Various media outlets are reporting that Comcast is developing a service that might compete directly with YouTube, with at least one source (The Information) asserting that the company has a working demo.
The reports have been fueled by Comcast’s recent acquisition of FreeWheel, which specializes in delivering ads in streaming content. Of course that would be helpful with Comcast’s current multi-screen delivery services, but it could just as easily be for a channel providing mostly short-form video, a la YouTube.
Aravindh Vanchesan, digital media research program manager, at Frost & Sullivan, was quoted saying the indications that Comcast is developing its own YouTube alternative are clear. “The company is allegedly working closely with online video content creators to distribute their original programming through its set-top-boxes. The offerings are expected to be largely short-form content similar to YouTube in addition to live and on-demand material. The key value propositions to content owners would be the higher percentage of ad revenue they can expect in addition to content licensing fees.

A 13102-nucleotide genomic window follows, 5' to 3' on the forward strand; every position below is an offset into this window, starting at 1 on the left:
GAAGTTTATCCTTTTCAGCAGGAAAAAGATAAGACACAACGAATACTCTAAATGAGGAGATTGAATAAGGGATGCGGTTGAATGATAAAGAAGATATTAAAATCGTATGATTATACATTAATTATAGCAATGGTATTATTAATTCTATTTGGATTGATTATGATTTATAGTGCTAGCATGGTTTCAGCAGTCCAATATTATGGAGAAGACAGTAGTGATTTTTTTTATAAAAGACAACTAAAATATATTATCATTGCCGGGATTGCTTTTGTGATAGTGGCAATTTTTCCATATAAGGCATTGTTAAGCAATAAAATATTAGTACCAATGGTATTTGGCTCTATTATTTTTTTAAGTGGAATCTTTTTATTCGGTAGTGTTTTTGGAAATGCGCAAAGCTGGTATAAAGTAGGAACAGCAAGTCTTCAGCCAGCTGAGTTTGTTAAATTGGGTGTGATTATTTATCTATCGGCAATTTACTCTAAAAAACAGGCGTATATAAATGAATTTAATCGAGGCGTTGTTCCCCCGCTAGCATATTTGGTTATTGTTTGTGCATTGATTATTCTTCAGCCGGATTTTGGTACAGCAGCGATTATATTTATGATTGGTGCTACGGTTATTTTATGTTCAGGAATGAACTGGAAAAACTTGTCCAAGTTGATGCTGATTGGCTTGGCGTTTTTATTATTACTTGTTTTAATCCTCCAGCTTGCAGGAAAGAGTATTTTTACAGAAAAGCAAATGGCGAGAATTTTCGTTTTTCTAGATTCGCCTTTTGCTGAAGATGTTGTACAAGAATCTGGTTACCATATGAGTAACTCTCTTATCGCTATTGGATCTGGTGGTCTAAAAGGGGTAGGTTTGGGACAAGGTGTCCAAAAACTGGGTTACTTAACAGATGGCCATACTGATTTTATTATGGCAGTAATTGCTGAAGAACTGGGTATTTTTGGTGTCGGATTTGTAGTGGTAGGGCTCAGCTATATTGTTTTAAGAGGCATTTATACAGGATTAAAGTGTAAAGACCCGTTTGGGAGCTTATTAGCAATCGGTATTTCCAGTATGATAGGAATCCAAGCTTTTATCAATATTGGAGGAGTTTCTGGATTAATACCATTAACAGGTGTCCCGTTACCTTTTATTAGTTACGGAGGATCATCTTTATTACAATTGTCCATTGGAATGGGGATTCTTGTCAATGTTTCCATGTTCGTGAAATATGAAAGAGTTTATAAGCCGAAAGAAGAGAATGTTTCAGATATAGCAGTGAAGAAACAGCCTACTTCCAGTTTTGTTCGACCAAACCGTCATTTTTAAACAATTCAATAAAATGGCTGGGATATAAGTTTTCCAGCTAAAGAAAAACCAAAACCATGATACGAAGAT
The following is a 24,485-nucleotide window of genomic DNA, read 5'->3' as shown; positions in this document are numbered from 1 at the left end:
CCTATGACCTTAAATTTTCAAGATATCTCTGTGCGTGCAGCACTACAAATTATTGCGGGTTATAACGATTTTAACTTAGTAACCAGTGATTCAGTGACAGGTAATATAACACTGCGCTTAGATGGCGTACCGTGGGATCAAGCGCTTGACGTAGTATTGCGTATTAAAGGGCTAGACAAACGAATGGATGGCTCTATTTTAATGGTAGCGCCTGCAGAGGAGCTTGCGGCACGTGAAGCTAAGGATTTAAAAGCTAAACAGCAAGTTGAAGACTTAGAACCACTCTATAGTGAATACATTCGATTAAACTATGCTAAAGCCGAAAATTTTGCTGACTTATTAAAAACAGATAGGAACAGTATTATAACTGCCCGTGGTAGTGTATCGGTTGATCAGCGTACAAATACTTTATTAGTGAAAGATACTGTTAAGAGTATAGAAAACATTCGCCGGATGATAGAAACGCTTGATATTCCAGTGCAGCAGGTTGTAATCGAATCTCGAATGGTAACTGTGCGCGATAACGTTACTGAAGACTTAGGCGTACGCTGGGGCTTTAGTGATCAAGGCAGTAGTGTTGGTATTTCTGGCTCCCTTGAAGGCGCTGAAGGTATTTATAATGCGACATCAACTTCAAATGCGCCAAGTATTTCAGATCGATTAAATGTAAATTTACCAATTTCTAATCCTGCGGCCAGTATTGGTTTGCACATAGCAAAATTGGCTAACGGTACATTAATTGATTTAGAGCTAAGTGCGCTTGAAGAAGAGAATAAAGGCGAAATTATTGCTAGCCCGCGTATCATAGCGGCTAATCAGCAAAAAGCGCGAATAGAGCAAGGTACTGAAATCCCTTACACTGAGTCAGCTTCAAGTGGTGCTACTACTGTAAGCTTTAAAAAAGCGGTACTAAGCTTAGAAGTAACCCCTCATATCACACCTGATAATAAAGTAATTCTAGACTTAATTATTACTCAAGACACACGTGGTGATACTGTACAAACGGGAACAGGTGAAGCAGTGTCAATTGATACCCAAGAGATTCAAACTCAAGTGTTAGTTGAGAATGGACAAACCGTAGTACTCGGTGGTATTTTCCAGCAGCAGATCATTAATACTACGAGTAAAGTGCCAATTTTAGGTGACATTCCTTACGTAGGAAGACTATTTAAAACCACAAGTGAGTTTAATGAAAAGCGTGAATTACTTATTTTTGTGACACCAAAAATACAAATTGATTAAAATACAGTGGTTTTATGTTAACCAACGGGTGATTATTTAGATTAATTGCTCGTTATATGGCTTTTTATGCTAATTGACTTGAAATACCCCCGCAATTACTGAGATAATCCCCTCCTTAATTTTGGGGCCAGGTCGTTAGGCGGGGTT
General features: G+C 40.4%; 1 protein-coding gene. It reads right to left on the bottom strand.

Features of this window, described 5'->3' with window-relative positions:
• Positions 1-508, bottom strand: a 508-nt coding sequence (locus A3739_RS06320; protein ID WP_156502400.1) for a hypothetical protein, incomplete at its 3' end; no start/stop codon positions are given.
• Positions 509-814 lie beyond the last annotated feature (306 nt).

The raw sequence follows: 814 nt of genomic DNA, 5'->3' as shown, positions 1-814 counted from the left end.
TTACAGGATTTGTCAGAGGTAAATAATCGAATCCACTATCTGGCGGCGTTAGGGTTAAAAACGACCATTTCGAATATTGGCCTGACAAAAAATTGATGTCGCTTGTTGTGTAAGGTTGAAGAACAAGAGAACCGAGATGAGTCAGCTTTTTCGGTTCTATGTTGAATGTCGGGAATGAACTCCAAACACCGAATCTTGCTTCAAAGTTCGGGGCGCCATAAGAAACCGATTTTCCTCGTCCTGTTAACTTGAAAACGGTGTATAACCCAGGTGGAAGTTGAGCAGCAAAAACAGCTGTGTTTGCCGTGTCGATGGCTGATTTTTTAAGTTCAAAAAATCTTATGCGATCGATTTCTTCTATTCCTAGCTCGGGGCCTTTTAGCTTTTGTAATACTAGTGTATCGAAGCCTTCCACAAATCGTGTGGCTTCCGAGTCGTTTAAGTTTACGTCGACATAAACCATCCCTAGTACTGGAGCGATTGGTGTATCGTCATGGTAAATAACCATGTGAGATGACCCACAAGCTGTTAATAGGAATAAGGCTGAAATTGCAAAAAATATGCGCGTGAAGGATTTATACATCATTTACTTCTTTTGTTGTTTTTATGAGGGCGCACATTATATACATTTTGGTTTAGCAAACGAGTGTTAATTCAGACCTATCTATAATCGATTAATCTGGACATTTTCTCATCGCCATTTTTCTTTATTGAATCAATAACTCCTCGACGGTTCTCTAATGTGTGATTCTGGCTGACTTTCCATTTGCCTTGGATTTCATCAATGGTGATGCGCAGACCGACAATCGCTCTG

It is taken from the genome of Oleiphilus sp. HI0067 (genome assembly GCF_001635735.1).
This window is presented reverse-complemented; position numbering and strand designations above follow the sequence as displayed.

“In this context,” Vanchesan wrote, “the FreeWheel buyout assumes greater significance as it makes more business sense for Comcast to own its top-of-the-line ad serving technology if it is jumping into the online video space with a big splash.”
The technological feasibility is not in question. What is in question is whether such a service would complement or cut into Comcast’s current business.
Beyond that is the practicality of launching yet another video service. Would people who upload video to YouTube be interested in uploading the same video to two or more services, and what value would that be to them?